Violence in Nigeria – what and where


Islamist extremist group Boko Haram claimed responsibility for abducting hundreds of boys from a boarding school in Nigeria’s Katsina state, according to an audio recording.

Last week’s abductions added to growing public anger over violence and insecurity across Africa’s most populous nation.

The following are details on violence affecting different regions of Nigeria.


Boko Haram and its Islamic State offshoot, Islamic State West Africa Province, have waged a decade-long insurgency in north-eastern Nigeria.

The violence displaced about two million people and killed more than 30 000, according to the UN refugee agency and the Council on Foreign Relations (CFR), a New York-based think tank.

Nigerian troops began withdrawing last year to “super camps” that can be more easily defended against insurgents. This left villages, roads and civilians more vulnerable to attacks, according to security officials and residents.

Last month, Boko Haram killed scores of farmers and beheaded some , in Borno state.

The group has not previously claimed attacks in the north-west of Nigeria.


Armed gangs that rob and kidnap for ransom, commonly described as “bandits”, are active across the north-west.

These groups killed more than 1 100 people in the first half of 2020, according to rights group Amnesty International.

Amnesty said it had “documented an alarming escalation in attacks and abductions” since January.

The banditry made it difficult, and in some cases impossible, to farm, travel or access some states’ rich mineral assets, including gold.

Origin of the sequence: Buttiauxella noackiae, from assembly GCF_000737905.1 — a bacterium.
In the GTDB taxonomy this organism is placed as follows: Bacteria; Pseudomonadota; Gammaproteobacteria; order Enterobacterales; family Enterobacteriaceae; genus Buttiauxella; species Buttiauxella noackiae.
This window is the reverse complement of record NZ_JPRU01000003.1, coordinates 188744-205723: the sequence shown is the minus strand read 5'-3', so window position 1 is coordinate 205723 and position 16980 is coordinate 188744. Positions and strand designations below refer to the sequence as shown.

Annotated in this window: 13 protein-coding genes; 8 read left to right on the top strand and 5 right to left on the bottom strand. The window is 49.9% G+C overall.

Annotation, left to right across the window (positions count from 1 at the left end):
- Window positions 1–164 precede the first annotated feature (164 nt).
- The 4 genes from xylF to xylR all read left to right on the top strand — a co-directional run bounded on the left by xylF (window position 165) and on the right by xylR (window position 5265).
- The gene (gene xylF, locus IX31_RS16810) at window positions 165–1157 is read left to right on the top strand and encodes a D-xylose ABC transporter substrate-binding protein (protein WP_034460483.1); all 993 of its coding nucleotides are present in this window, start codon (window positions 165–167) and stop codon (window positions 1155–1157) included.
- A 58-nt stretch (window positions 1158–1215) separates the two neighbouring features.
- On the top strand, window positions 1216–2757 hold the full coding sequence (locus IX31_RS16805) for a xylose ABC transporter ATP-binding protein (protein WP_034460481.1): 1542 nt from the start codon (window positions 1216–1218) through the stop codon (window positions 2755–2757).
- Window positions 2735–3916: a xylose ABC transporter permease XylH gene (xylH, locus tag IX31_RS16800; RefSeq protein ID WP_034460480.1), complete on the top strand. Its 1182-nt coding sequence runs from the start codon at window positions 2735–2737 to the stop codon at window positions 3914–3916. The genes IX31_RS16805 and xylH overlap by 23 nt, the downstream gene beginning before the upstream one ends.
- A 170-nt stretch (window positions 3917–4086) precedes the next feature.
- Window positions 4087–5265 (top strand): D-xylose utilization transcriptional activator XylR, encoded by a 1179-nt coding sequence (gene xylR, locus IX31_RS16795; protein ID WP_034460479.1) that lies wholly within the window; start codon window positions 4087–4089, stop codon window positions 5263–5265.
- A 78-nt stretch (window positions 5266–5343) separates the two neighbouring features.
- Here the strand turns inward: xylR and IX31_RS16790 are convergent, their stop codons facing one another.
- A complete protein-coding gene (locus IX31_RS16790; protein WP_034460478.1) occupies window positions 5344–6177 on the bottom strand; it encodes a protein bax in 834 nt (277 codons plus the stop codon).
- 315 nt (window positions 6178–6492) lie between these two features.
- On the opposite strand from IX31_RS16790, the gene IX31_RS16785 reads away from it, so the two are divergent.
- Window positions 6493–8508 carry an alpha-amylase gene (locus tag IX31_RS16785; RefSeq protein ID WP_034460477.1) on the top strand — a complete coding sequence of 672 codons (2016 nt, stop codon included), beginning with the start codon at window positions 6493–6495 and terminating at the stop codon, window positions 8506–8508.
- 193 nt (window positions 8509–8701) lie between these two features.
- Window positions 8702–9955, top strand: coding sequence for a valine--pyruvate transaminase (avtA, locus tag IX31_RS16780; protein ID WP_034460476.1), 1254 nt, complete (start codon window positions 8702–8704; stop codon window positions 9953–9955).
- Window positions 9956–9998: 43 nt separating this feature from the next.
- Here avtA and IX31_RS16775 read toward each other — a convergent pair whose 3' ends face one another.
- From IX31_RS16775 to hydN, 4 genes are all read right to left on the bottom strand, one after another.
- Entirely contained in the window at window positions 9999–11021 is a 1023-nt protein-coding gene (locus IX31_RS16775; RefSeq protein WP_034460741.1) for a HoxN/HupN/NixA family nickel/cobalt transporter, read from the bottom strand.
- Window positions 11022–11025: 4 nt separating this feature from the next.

Clashes between nomadic cattle herders and farmers in Nigeria’s Middle Belt killed thousands and displaced half a million over the past decade, according to estimates from French medical charity Medecins Sans Frontieres.

In the past, authorities blamed the violence on religion or ethnic divisions, but locals say groups are fighting for access to fertile land and water.

Experts fear the conflict will worsen as global warming intensifies competition for scarce resources.


What began as largely peaceful protests against police brutality turned violent in October after security forces fired on demonstrators, according to witnesses and Amnesty.

At least 10 people were killed in the upscale Lagos neighbourhood Lekki on October 20, Amnesty said. The army and police denied shooting protesters and said their actions during the protests kept the nation safe.

In the days followingh, rioting, looting and lawlessness broke out across the country. It was the worst unrest in Nigeria since the end of military rule in 1999.


The turmoil and lack of economic development in the oil-producing Niger Delta region led oil companies to step up security for their installations this year.

Kidnappings are common in the area. Additionally, the number of attacks by pirates in the Gulf of Guinea, most of who experts say are based in Nigeria, rose sharply in recent years. The Gulf of Guinea now accounts for 95% of all global maritime kidnappings according to the International Maritime Bureau (IMB).